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UPLB student’s microgravity experiment levitates the need for research support

Applied Physics student Willam Abran shares his triumphs in his research field and calls to increase the funding of instruments and facilities dedicated to space studies.

Words by Robbie Alcibor

University of the Philippines Los Baños (UPLB) Applied Physics student William Kevin Abran’s microgravity experiment was successfully performed in the International Space Station (ISS) on January 17, 2023.

Abran’s experiment entitled “Rotation of Dumbell-shaped Objects in Space” were to demonstrate the behavior of dumbbell-shaped objects, according to a statement by Philippine Space Agency (PhilSA)

The said experiment was made in motion by the Japanese Aerospace Exploration (JAXA) astronaut Koichi Wakata.

In an exclusive interview with UPLB Perspective, Abran has detailed the journey on how his experiment came to fruition and what hopes he has for the field of astronomy, and the support needed in our country.

“We really have to increase our educational programs regarding this field, and then extend it to different universities. At the same time, building the infrastructures needed,” Abran said.

A need to recalibrate

Abran highlighted the need to increase the support and funding for astronomy and space science, especially to increase the instruments and facilities (READ: UPLB students, staff call for higher provisions amid infrastructure drive in proposed additional budget).

While there are schools offering studies for astronomy, Abran remarked that there are no dedicated space studies in the country.

Currently kasi ang mga sinasabak natin sa paggawa ng mga satellites natin ay usually mga electrical engineers, hopefully we have more programs for space science,” Abran said.

(Currently, most of the people involved in developing satellites in the country are usually electrical engineers, hopefully, we have more programs for space science.)

Abran noted that there is a need to recalibrate the process of producing research, especially among high school students.

Andami nilang pinapagawa na mga research. Kasi usually yung research program nila, nage-end up lang yan sa publication siguro for their library or defense,” Abran stated.

(There’s a lot to be done about the research. Usually, in their research program, it just ends up filed only for publication in their library or defense.)

Abran noted that there are chances that research studies made will become redundant or will not develop since the previous studies were not delivered to the public.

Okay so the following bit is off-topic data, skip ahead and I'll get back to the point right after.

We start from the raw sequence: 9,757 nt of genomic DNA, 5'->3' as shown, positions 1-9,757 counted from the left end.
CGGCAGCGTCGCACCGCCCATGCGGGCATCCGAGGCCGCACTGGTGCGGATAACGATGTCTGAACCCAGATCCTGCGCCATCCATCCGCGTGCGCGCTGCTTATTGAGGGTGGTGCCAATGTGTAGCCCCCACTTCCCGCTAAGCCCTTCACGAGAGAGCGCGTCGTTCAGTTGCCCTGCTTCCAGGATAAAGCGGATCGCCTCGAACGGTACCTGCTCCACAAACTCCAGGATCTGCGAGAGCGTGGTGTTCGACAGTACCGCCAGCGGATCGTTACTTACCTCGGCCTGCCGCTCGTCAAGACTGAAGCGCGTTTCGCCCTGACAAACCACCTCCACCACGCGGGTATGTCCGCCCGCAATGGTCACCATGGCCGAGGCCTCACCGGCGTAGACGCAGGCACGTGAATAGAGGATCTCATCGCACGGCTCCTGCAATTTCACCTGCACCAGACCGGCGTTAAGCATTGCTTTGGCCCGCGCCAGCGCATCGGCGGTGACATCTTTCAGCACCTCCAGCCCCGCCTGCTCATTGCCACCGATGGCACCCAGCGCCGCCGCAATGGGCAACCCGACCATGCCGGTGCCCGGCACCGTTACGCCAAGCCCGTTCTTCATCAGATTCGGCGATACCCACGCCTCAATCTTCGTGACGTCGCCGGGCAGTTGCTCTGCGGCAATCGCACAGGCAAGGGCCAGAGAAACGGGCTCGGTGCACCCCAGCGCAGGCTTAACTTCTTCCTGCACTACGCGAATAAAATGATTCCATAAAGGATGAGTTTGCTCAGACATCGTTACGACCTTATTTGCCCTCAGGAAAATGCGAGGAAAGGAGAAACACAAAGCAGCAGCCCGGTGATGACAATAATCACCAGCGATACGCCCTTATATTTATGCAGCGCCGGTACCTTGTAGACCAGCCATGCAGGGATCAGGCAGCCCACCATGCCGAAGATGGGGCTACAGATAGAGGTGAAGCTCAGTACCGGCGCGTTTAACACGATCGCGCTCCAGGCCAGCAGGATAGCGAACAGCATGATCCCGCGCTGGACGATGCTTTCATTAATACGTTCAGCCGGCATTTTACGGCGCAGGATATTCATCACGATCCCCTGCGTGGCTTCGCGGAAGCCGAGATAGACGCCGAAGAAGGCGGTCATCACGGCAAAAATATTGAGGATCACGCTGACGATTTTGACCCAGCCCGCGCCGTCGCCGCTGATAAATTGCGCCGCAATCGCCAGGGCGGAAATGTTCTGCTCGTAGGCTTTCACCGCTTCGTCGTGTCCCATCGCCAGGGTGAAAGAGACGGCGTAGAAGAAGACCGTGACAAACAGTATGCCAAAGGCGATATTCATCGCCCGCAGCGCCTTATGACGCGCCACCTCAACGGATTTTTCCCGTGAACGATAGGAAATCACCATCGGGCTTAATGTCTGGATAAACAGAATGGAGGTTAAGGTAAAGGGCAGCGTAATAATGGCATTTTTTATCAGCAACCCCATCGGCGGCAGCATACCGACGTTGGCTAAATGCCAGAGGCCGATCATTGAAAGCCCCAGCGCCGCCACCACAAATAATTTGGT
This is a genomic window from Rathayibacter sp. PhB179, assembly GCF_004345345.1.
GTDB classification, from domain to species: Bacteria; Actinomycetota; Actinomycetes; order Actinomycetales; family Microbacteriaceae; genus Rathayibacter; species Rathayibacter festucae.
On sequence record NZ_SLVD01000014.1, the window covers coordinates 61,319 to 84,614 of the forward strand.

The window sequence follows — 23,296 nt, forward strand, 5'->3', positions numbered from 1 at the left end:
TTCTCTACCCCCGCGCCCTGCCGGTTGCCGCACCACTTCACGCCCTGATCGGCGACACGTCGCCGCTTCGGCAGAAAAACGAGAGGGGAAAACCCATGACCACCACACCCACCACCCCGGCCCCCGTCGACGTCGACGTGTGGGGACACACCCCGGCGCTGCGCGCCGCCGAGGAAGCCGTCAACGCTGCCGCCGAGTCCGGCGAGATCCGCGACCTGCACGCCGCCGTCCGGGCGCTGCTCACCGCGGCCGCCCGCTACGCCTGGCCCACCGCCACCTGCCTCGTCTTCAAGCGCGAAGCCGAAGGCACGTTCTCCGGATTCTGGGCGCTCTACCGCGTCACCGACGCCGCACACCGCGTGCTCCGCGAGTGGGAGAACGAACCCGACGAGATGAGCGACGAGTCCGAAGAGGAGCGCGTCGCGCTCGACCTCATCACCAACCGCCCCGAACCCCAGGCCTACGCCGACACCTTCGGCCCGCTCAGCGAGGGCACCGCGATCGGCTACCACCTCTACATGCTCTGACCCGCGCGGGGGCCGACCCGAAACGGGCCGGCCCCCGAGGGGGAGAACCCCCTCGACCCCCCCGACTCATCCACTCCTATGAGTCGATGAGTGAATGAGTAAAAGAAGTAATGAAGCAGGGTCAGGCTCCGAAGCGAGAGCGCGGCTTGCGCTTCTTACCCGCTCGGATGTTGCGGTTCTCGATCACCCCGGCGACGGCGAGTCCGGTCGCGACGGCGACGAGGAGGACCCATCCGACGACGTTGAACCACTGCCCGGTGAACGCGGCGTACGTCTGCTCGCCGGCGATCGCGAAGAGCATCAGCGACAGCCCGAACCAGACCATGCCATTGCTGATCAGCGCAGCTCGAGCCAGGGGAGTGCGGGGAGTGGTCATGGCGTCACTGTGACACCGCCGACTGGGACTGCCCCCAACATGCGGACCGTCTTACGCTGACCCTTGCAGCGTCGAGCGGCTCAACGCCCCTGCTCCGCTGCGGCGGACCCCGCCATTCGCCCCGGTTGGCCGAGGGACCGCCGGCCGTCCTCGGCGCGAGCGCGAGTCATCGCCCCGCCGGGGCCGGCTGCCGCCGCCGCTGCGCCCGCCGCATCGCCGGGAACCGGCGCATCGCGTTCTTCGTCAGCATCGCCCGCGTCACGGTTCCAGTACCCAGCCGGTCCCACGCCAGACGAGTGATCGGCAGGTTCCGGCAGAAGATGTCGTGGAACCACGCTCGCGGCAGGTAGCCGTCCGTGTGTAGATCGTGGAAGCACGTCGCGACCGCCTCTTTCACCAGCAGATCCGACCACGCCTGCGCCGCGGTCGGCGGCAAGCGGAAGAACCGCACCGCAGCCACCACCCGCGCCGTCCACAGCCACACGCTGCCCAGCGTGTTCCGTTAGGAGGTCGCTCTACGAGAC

Bounded experience 

PhilSA added that while the Dzhanibekov effect, or the dancing screw motion, was not observed during the experiment, it still cannot be ruled out at the moment.

Abran was supposed to go to Japan to watch the experiment and interact with other participants and scientists of JAXA but was not able to due to limited funds and time constraints.

He witnessed the experiment via live streaming from the ISS through the Office of the Vice Chancellor for Student Affairs in UPLB. However, he noted that the experience was limited since he was only able to participate online.

Abran’s experiment was one of the six chosen experiments performed inside the Japanese Experimental Module “Kibo” on the ISS for the Asian Try Zero-G (ATZG) 2022. 

The Philippines through PhilSA entered five experiments from different students and researchers of the country. Two of those came from UPLB including Abran’s and Joven Galliguez.

The ATZG 2022 competition, led by JAXA, received over 200 entries from countries in the Asia-Pacific region.

“Abran’s experiment will help in the designs of spacecraft and offer a real-life example affirming the validity of Newton’s Laws of Motion and Ehrenfest Theorem in microgravity,” PhilSA added.

Chasing the stars

From elementary to high school, Abran was fascinated with space science where he created his own astronomy club in senior high school.

Kasi since nasa province ako, karamihan ng nakikita kong astronomy club ay nasa [Metro] Manila. So sabi ko gawa rin ako ng sarili ko dito, at dun ako nagseryosong maging hobby siya kumbaga,” Abran said.

(Since I was in the province, most of the astronomy clubs I see were in [Metro] Manila. So I said to myself, I will create my own club here, and that was when I started to become serious about making it a hobby.)

Abran added that one figure that sparked his interest in space science was Dr. Rogel Sese, a Filipino astrophysicist whom he met in high school when Sese visited their school in the province.

Sese was also a UPLB Applied Physics alumnus and one of the key figures who pushed for the creation of PhilSA back in 2019.

Abran hoped to pursue a career in space science. However, he noted that looking for a job related to the field will be challenging since most of the career opportunities in PhilSA are for engineers. [P]

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